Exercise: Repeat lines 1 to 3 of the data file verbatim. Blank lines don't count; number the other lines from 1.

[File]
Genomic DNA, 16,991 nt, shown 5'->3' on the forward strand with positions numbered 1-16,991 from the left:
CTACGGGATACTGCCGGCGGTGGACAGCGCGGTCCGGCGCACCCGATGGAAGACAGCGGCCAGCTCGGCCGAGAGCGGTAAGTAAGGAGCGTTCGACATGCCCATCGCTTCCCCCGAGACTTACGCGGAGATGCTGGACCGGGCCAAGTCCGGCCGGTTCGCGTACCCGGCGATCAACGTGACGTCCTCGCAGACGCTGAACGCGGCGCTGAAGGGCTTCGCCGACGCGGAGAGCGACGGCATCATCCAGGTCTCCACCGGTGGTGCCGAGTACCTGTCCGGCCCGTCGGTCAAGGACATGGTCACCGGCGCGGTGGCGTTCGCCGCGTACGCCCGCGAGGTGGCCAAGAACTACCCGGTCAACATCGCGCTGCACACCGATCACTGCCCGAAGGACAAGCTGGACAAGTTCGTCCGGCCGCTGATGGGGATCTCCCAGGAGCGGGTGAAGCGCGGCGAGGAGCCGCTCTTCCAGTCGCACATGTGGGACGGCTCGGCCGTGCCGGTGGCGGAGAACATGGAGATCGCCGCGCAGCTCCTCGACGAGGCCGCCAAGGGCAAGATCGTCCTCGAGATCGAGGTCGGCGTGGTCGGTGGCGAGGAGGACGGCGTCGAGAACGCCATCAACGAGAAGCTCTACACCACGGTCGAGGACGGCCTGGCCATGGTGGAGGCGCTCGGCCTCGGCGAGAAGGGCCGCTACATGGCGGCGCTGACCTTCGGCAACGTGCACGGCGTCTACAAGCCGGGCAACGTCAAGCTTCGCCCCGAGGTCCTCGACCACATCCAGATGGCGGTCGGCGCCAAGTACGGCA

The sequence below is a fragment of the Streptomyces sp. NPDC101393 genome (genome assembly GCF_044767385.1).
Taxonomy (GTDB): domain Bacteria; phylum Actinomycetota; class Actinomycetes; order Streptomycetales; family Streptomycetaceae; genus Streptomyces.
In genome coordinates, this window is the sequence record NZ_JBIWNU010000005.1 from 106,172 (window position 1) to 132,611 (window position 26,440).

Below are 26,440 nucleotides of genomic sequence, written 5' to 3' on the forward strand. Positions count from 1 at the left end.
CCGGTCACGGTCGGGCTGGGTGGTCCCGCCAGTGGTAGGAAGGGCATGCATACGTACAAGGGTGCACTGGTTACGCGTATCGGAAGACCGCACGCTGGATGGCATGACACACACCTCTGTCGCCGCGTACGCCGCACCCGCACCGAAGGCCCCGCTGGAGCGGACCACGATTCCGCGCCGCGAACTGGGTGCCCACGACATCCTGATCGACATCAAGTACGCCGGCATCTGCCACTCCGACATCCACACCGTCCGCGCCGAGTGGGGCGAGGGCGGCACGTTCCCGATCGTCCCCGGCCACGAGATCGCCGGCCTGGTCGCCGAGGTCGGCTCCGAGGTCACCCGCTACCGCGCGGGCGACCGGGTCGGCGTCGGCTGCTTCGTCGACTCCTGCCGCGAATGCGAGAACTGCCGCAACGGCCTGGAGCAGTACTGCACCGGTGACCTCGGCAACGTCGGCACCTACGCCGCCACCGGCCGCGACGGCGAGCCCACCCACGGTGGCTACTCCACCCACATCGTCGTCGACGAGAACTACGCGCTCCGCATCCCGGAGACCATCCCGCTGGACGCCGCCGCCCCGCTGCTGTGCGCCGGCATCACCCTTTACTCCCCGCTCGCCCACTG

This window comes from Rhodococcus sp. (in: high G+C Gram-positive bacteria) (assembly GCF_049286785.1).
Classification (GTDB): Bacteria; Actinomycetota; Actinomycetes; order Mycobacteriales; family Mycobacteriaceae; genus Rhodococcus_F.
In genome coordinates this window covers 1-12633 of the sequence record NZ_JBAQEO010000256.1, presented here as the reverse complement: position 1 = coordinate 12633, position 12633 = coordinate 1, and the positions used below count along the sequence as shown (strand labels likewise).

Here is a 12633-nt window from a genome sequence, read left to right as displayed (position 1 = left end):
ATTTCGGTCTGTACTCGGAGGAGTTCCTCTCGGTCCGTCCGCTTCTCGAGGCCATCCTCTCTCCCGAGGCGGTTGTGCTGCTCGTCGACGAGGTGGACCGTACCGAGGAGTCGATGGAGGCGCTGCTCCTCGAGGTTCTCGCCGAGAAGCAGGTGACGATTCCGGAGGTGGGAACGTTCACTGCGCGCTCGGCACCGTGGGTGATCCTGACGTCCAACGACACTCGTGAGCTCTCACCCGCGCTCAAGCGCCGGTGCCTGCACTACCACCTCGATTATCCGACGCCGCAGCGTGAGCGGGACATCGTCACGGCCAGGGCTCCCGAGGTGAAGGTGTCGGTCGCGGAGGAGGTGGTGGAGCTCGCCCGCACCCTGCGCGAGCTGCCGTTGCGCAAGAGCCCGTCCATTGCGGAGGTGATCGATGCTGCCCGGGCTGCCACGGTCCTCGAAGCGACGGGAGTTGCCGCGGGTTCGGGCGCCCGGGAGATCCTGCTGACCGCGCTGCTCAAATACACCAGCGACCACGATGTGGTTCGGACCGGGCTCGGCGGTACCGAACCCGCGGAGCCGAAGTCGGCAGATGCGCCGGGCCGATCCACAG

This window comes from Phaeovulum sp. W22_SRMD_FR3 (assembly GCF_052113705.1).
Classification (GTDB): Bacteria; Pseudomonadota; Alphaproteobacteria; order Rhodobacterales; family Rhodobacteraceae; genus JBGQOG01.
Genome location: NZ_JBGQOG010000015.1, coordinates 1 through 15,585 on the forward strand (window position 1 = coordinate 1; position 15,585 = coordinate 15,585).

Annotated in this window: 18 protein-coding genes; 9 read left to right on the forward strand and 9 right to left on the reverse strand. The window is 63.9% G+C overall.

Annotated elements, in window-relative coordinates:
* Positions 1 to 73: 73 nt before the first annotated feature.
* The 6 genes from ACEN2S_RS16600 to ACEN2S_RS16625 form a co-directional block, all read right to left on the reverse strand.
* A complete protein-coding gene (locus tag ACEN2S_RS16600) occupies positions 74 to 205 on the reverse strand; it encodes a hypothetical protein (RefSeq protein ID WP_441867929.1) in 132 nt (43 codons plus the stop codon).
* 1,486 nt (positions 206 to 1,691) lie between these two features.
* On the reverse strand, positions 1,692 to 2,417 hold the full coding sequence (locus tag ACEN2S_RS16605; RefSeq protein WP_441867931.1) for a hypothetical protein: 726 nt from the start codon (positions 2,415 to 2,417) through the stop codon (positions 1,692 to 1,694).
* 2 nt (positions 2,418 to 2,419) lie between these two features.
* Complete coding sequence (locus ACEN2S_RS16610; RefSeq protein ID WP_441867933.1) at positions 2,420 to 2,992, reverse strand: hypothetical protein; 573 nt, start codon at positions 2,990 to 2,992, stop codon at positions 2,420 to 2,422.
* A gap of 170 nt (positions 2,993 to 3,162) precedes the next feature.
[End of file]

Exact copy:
Genomic DNA, 16,991 nt, shown 5'->3' on the forward strand with positions numbered 1-16,991 from the left:
CTACGGGATACTGCCGGCGGTGGACAGCGCGGTCCGGCGCACCCGATGGAAGACAGCGGCCAGCTCGGCCGAGAGCGGTAAGTAAGGAGCGTTCGACATGCCCATCGCTTCCCCCGAGACTTACGCGGAGATGCTGGACCGGGCCAAGTCCGGCCGGTTCGCGTACCCGGCGATCAACGTGACGTCCTCGCAGACGCTGAACGCGGCGCTGAAGGGCTTCGCCGACGCGGAGAGCGACGGCATCATCCAGGTCTCCACCGGTGGTGCCGAGTACCTGTCCGGCCCGTCGGTCAAGGACATGGTCACCGGCGCGGTGGCGTTCGCCGCGTACGCCCGCGAGGTGGCCAAGAACTACCCGGTCAACATCGCGCTGCACACCGATCACTGCCCGAAGGACAAGCTGGACAAGTTCGTCCGGCCGCTGATGGGGATCTCCCAGGAGCGGGTGAAGCGCGGCGAGGAGCCGCTCTTCCAGTCGCACATGTGGGACGGCTCGGCCGTGCCGGTGGCGGAGAACATGGAGATCGCCGCGCAGCTCCTCGACGAGGCCGCCAAGGGCAAGATCGTCCTCGAGATCGAGGTCGGCGTGGTCGGTGGCGAGGAGGACGGCGTCGAGAACGCCATCAACGAGAAGCTCTACACCACGGTCGAGGACGGCCTGGCCATGGTGGAGGCGCTCGGCCTCGGCGAGAAGGGCCGCTACATGGCGGCGCTGACCTTCGGCAACGTGCACGGCGTCTACAAGCCGGGCAACGTCAAGCTTCGCCCCGAGGTCCTCGACCACATCCAGATGGCGGTCGGCGCCAAGTACGGCA

The sequence below is a fragment of the Streptomyces sp. NPDC101393 genome (genome assembly GCF_044767385.1).